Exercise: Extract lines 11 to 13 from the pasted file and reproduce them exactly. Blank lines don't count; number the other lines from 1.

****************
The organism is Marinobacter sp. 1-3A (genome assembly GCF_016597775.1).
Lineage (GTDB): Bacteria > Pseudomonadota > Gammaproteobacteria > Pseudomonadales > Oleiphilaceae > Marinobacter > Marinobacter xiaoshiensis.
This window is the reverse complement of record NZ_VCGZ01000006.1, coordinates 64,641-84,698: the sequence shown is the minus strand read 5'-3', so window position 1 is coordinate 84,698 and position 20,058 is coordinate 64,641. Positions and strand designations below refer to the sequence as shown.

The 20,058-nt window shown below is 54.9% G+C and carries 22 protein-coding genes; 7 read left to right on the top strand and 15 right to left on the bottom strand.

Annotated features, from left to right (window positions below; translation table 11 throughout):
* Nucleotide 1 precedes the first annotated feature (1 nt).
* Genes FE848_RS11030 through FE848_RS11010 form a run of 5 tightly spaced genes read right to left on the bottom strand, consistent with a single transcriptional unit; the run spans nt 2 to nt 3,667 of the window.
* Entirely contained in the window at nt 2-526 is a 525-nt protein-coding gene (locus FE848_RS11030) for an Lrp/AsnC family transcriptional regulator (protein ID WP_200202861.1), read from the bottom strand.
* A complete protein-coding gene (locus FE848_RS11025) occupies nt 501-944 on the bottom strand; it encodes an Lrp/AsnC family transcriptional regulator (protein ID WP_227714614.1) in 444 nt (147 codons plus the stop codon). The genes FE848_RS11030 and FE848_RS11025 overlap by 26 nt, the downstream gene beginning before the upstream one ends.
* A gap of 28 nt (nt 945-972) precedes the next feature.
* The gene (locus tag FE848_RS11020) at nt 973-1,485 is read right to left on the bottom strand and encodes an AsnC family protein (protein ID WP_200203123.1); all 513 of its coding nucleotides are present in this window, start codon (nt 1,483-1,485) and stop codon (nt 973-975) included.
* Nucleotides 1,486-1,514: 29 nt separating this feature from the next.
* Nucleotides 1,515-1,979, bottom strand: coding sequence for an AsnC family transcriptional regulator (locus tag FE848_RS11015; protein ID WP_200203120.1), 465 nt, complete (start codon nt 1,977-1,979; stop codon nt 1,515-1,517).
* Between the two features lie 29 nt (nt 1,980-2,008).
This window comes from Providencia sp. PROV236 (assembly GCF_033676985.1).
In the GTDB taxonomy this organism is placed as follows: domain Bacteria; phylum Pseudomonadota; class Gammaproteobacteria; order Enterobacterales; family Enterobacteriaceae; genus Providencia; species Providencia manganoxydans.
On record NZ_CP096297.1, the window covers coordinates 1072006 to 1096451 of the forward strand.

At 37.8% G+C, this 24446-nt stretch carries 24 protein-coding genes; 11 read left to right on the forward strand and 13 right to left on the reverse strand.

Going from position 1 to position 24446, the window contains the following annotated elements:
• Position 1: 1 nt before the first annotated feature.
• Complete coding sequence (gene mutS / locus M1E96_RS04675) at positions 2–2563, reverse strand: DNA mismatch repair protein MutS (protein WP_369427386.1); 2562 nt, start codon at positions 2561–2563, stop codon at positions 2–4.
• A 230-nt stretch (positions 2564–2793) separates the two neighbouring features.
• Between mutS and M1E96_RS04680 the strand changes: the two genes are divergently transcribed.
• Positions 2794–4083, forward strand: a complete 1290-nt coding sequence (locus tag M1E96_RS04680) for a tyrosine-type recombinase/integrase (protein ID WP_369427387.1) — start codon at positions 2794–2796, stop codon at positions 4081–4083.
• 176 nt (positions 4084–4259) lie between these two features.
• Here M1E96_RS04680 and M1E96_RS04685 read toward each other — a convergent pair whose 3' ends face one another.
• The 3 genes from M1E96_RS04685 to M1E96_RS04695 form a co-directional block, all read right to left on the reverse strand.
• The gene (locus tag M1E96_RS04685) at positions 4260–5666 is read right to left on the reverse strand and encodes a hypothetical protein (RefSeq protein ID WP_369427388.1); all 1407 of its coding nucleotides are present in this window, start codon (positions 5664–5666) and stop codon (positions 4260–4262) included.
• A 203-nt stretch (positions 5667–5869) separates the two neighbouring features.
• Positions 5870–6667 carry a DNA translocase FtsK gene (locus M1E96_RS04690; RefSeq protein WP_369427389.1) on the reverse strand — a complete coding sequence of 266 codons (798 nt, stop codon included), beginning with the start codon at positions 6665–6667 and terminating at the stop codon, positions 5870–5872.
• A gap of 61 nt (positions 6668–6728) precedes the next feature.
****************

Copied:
* The gene (locus tag FE848_RS11020) at nt 973-1,485 is read right to left on the bottom strand and encodes an AsnC family protein (protein ID WP_200203123.1); all 513 of its coding nucleotides are present in this window, start codon (nt 1,483-1,485) and stop codon (nt 973-975) included.
* Nucleotides 1,486-1,514: 29 nt separating this feature from the next.
* Nucleotides 1,515-1,979, bottom strand: coding sequence for an AsnC family transcriptional regulator (locus tag FE848_RS11015; protein ID WP_200203120.1), 465 nt, complete (start codon nt 1,977-1,979; stop codon nt 1,515-1,517).